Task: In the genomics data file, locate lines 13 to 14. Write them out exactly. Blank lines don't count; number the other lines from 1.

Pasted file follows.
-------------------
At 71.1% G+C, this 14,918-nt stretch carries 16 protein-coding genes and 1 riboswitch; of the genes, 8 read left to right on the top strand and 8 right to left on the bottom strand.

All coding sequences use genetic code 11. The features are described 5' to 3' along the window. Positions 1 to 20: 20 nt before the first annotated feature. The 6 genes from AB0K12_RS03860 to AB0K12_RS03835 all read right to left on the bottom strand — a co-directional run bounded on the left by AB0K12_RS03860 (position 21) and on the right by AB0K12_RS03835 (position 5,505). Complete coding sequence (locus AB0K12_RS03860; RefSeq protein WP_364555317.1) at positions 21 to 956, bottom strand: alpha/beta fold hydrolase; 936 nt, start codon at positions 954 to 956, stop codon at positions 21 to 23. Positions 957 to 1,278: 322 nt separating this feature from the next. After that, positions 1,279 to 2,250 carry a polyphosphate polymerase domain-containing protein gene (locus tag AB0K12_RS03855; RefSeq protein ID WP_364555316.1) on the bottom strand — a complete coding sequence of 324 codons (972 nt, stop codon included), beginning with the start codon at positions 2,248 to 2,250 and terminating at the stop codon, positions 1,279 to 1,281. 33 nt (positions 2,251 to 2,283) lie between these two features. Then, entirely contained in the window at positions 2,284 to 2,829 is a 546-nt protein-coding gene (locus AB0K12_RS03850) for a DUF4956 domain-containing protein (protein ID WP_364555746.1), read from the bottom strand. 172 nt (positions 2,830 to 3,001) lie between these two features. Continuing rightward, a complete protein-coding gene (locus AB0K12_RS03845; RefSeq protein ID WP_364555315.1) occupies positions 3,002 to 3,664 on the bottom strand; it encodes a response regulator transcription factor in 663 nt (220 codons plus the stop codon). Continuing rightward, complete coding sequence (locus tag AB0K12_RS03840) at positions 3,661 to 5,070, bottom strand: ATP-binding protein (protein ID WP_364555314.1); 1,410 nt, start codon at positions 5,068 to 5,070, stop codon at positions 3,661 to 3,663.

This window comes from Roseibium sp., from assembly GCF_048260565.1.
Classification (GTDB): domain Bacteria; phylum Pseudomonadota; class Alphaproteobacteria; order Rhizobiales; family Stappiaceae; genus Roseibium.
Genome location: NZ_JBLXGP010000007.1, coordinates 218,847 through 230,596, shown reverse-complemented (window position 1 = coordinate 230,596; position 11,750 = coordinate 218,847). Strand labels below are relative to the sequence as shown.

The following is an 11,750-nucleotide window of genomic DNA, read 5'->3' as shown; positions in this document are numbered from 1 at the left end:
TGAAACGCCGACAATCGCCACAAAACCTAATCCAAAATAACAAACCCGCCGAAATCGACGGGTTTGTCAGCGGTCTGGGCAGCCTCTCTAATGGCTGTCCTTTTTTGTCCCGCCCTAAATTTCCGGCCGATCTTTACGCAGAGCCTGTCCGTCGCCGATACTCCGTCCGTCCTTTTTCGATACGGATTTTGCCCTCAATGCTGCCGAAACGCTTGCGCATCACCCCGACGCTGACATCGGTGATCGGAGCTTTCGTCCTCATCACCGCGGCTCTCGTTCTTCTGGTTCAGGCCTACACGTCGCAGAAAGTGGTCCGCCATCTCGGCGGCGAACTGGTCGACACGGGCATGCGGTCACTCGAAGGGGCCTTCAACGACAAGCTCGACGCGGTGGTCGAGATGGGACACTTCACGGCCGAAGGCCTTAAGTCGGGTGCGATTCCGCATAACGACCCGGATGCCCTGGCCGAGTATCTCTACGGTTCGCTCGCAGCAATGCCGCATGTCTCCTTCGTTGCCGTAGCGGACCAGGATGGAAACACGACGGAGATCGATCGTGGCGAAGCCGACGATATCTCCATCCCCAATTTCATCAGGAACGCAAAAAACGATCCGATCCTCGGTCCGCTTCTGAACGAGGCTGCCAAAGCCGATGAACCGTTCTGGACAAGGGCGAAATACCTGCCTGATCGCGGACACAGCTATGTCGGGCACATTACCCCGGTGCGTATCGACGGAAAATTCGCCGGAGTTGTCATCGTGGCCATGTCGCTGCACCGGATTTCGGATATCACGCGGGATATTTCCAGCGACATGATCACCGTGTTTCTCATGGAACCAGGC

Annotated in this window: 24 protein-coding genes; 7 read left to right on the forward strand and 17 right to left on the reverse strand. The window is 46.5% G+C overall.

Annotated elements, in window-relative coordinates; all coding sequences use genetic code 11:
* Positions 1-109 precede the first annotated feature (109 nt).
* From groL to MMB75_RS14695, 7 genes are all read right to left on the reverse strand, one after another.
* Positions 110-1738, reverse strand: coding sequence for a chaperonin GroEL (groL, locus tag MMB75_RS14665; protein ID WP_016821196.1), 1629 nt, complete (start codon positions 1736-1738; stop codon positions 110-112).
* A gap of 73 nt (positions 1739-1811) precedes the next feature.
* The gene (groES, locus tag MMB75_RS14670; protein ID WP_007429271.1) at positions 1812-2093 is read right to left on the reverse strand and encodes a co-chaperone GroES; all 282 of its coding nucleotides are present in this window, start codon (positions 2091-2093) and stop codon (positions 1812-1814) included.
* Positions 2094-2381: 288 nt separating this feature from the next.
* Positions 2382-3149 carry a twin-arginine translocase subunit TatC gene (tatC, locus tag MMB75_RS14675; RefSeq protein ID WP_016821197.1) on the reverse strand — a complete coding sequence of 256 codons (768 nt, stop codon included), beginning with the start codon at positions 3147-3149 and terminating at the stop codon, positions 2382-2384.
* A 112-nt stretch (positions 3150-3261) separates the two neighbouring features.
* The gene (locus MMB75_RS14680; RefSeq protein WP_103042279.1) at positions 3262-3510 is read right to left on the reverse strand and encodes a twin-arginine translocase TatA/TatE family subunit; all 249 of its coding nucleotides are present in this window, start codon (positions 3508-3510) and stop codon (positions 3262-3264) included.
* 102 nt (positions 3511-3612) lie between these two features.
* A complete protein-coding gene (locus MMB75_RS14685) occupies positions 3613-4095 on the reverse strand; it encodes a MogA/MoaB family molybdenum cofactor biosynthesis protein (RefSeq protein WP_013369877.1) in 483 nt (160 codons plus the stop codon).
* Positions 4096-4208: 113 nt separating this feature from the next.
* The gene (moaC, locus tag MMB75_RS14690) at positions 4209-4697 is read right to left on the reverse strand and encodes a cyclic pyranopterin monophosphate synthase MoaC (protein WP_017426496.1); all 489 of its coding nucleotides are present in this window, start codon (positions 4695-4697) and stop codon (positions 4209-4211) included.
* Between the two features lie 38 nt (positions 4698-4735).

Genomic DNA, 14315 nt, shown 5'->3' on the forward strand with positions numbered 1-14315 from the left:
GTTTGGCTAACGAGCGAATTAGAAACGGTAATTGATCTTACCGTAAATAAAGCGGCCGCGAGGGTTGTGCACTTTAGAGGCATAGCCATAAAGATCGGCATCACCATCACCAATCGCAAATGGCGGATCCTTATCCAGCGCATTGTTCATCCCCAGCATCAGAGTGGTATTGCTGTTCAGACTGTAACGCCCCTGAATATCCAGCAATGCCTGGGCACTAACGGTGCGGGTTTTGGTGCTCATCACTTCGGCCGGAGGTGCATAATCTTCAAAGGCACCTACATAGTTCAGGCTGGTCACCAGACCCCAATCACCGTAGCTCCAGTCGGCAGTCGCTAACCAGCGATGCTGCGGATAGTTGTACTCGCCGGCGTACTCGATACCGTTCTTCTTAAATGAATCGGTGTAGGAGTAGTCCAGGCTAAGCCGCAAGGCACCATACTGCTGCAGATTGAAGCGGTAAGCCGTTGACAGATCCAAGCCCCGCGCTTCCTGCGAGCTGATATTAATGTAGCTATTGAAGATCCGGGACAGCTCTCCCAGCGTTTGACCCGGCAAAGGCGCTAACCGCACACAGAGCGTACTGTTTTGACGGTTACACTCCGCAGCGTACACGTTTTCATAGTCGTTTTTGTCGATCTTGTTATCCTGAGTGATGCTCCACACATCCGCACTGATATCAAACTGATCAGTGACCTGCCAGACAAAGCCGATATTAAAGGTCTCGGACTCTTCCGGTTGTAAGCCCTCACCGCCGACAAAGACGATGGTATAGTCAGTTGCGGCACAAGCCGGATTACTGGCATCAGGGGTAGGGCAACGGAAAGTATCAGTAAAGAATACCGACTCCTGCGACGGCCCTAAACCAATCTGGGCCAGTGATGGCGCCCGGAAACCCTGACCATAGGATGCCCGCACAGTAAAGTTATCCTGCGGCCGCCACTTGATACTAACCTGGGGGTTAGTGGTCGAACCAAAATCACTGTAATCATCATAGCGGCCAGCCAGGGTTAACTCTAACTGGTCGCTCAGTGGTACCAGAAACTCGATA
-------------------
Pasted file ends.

* A gap of 73 nt (positions 1739-1811) precedes the next feature.
* The gene (groES, locus tag MMB75_RS14670; protein ID WP_007429271.1) at positions 1812-2093 is read right to left on the reverse strand and encodes a co-chaperone GroES; all 282 of its coding nucleotides are present in this window, start codon (positions 2091-2093) and stop codon (positions 1812-1814) included.